1. Academic/research resumption
  2. Services that directly support the resumption of research, teaching and learning
  3. Revenue-generating units
  4. University ancillary services
  5. Administrative units

Planning for a phased approach to on-campus research resumption began in early June. Information relating to the resumption of on-campus research, including information about that process can be found on the UBC Research + Innovation website: https://research.ubc.ca/phased-resumption-campus-research-scholarship-and-creative-activities

It is also expected that remote work will continue for many faculty and staff. However, remote work may not be appropriate for some, and any changes to individual remote work arrangements will be considered based on a number of factors, including the ability to perform work safely, privacy issues and technology considerations. Changes to your current work arrangements will only be considered after your department/unit’s respective safety plan has been reviewed and has received approval. If your role has required you to continue to work on campus, your department/unit is also required to submit a COVID-19 Safety Plan.

It is vital that we maintain health and safety standards for those returning to our campuses. This includes promoting the importance of staying home if you are ill, getting tested if you have symptoms, continuing to practice good hygiene by frequent hand washing and maintaining physical distancing as much as possible.

The situation regarding COVID-19 continues to evolve, but I am heartened to see UBC moving forward on gradual re-occupancy and the measured resumption of on-campus programs and services. I know that providing our students with the best experience possible at UBC, while ensuring the health and safety of our community, continues to be our first priority.

Thank you for all you do for the university.

Santa J. Ono
President and Vice-Chancellor

May 22

Dear members of the UBC community. I hope that you and your loved ones are staying safe and healthy.

We’ve seen in the news lately that we’re definitely flattening the curve here in BC – thanks to all of us doing our part – and the province is gradually beginning to re-open. Not only that, but the days are getting longer and the weather is getting warmer.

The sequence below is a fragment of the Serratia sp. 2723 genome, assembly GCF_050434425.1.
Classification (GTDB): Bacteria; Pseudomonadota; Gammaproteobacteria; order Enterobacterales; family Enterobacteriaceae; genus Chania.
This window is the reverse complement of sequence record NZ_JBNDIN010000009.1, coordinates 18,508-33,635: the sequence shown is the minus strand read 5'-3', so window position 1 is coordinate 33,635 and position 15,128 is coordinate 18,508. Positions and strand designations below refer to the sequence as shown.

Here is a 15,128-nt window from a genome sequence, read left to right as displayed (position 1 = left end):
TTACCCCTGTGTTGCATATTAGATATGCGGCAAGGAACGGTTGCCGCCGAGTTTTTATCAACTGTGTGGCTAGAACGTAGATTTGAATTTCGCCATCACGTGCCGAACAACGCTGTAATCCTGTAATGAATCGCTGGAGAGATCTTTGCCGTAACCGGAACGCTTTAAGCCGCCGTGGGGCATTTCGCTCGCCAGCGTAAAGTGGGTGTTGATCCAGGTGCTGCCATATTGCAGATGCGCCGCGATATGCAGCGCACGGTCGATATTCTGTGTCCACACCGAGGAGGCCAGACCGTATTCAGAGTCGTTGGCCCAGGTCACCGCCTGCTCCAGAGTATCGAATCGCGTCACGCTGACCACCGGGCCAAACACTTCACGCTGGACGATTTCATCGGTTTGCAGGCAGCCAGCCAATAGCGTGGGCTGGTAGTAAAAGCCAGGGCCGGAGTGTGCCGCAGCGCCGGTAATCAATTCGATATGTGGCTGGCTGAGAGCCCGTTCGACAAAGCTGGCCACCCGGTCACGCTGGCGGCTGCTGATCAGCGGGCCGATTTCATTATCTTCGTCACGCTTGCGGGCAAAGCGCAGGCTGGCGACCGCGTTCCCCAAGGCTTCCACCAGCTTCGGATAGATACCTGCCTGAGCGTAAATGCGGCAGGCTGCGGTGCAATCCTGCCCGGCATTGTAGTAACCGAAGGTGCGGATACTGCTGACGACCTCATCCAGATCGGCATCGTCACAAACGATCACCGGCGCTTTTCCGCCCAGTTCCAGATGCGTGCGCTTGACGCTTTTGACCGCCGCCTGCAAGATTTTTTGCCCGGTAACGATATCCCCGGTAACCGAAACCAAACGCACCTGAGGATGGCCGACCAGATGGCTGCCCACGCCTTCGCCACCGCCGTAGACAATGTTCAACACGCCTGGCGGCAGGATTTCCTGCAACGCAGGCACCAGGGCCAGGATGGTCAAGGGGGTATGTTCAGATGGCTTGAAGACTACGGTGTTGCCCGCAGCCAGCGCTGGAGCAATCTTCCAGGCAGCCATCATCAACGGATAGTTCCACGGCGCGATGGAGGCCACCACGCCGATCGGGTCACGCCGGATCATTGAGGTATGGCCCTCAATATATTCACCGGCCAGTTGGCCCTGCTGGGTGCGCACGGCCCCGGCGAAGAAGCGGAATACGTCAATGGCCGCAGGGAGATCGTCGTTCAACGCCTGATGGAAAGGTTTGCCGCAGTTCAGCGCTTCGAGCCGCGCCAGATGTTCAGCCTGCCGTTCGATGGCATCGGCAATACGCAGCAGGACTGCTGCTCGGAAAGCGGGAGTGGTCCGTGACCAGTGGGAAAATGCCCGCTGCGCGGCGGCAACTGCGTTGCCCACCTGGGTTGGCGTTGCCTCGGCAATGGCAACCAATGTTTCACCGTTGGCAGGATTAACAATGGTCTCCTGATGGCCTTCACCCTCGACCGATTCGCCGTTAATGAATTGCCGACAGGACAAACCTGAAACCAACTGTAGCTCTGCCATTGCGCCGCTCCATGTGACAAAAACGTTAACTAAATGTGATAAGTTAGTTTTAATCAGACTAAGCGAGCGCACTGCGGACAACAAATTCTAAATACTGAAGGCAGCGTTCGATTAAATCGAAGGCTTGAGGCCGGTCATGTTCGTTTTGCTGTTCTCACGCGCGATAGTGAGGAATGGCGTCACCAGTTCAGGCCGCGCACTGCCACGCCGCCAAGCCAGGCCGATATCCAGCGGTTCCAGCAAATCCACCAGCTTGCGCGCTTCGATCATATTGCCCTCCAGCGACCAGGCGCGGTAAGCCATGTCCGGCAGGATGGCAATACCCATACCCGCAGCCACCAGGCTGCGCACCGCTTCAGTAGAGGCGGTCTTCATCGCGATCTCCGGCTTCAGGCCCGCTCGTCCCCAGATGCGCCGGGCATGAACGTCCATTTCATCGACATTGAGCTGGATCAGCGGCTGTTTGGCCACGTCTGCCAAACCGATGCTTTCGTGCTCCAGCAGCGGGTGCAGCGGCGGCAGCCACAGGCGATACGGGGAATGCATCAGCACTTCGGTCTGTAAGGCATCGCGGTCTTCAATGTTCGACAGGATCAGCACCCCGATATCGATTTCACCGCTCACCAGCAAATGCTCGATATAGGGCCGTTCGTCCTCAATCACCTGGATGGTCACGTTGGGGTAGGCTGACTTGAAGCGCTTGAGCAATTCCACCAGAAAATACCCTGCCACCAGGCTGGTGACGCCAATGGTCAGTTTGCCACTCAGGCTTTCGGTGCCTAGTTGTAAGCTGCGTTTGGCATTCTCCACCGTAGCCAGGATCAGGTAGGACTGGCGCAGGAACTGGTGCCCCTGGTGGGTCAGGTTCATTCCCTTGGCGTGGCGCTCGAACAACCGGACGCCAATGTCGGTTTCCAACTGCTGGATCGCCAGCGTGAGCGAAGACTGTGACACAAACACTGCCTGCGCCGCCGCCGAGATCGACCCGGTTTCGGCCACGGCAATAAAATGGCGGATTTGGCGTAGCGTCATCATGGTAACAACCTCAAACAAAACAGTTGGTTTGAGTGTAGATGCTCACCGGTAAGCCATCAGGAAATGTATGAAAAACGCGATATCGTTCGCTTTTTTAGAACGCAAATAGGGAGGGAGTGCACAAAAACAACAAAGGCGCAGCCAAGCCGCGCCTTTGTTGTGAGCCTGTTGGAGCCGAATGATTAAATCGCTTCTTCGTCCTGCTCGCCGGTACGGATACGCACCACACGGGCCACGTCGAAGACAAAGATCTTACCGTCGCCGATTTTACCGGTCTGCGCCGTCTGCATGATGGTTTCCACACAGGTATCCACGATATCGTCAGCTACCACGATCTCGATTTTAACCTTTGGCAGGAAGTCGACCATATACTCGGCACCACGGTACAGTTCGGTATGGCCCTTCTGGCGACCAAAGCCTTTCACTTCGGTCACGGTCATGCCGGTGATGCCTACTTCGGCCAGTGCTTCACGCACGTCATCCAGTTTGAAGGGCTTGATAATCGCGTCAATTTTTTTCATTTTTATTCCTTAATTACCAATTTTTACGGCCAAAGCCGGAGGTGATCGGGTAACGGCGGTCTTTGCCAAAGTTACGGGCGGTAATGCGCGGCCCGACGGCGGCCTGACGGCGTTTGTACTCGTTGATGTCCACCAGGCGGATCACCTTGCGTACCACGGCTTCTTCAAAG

Though we’ve turned the corner, we’re not out of the woods yet. There is still no vaccine for COVID-19 and there may not be one for many months. The risk of a second wave is very real.

That’s why the province – and UBC – are proceeding cautiously. Gatherings of more than 50 people are still forbidden. Physical distancing and face masks are still recommended.

As you know, summer term courses are completely on-line and fall courses will be a mixture of online and face-to-face courses, depending on the program. Individual Faculties will share updates about specific programs in the coming weeks.

Regardless of whether your program is face-to-face, online or a mixture of the two, we look forward to welcoming you back to UBC. We’re getting our residences ready for the fall term, while adhering to directives from local and provincial health authorities. Student Housing will email updated information to current residents and to those students who have applied to live in residence as soon as it is available.

We are committed to continuing to provide services and amenities that help create a healthy, safe and supportive community environment to the very best of our abilities.

To help students get the best out of their courses, we have put a number of supports in place, including:

  • Academic advisors for general academic questions about topics like program planning, degree requirements, or academic concessions; and
  • Accessibility advisors who can help with disabilities or specific challenges which make learning more difficult.

We’re also offering a series of online learning skills workshops starting next month. These cover such topics as balancing learning and living at home; online group presentations; online communication skills and time management while learning online. You can find out more at keeplearning.ubc.ca.

We also offer financial support for students who face barriers to accessing online learning. Information about emergency financial support and work-learn opportunities can be found at students.ubc.ca/covid. I promise you, we will do all we can to ensure you have an outstanding educational experience at UBC.